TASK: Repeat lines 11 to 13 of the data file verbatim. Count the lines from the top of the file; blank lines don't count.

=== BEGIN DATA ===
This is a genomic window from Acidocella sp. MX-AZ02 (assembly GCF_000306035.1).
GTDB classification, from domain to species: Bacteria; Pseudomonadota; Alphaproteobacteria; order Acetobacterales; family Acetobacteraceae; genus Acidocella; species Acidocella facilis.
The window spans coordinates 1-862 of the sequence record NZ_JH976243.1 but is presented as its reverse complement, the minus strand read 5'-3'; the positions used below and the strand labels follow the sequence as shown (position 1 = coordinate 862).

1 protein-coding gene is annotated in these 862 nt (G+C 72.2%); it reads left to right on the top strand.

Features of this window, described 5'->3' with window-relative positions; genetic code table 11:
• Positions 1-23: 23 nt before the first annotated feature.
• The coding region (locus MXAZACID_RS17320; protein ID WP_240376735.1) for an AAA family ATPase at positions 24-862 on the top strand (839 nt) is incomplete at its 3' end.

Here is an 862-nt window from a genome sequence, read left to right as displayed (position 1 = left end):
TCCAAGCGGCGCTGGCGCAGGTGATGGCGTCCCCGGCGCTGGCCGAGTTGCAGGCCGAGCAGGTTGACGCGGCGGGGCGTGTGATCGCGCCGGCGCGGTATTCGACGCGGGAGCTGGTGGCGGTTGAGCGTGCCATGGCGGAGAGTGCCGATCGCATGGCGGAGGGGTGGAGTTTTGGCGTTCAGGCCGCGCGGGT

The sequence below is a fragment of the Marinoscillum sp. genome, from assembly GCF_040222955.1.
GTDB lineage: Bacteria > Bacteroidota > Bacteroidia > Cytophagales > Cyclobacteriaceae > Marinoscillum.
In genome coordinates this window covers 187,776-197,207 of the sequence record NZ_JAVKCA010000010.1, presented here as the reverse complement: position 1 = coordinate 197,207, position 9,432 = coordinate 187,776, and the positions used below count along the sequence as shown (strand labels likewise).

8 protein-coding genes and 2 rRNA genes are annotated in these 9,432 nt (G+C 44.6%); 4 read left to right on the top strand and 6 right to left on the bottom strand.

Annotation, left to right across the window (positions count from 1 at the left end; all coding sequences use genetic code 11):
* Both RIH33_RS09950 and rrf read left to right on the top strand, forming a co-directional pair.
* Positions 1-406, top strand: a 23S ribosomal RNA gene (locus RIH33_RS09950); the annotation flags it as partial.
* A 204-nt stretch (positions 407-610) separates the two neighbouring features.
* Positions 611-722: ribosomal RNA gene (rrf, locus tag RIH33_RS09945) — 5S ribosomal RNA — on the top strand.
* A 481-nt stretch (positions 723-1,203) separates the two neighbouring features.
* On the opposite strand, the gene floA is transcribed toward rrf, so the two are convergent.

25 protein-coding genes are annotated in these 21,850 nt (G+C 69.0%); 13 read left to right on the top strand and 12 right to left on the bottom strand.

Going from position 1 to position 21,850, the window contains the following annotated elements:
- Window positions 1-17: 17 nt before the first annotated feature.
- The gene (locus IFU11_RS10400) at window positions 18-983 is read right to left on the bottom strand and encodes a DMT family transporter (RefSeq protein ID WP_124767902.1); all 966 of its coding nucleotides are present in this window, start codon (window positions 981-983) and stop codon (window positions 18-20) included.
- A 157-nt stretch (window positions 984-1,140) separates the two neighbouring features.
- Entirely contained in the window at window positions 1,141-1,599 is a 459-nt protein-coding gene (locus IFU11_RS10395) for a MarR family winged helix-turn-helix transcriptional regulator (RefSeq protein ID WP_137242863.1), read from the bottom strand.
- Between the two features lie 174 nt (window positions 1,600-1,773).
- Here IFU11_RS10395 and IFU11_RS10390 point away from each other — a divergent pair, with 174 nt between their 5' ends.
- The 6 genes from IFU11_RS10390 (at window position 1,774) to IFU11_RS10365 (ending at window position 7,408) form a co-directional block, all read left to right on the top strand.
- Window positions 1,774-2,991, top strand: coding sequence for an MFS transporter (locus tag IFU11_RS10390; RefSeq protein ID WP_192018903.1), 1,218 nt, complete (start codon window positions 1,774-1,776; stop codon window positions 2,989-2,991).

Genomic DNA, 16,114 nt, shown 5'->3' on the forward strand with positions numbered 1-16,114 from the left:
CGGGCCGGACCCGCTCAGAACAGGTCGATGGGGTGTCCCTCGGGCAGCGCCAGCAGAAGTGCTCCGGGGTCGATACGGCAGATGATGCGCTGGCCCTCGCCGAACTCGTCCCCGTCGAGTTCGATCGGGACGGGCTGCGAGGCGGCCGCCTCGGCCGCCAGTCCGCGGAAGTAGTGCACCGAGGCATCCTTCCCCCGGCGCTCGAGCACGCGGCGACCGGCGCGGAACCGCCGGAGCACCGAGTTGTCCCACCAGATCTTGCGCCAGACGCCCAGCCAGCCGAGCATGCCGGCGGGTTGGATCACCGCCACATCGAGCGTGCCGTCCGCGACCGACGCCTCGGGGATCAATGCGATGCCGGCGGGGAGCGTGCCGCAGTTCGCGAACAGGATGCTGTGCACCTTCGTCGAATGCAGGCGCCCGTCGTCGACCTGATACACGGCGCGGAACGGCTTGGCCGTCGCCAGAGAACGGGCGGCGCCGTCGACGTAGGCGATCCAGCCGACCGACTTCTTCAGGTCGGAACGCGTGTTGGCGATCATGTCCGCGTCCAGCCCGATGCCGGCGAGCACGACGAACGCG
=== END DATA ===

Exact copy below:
GTDB lineage: Bacteria > Bacteroidota > Bacteroidia > Cytophagales > Cyclobacteriaceae > Marinoscillum.
In genome coordinates this window covers 187,776-197,207 of the sequence record NZ_JAVKCA010000010.1, presented here as the reverse complement: position 1 = coordinate 197,207, position 9,432 = coordinate 187,776, and the positions used below count along the sequence as shown (strand labels likewise).

8 protein-coding genes and 2 rRNA genes are annotated in these 9,432 nt (G+C 44.6%); 4 read left to right on the top strand and 6 right to left on the bottom strand.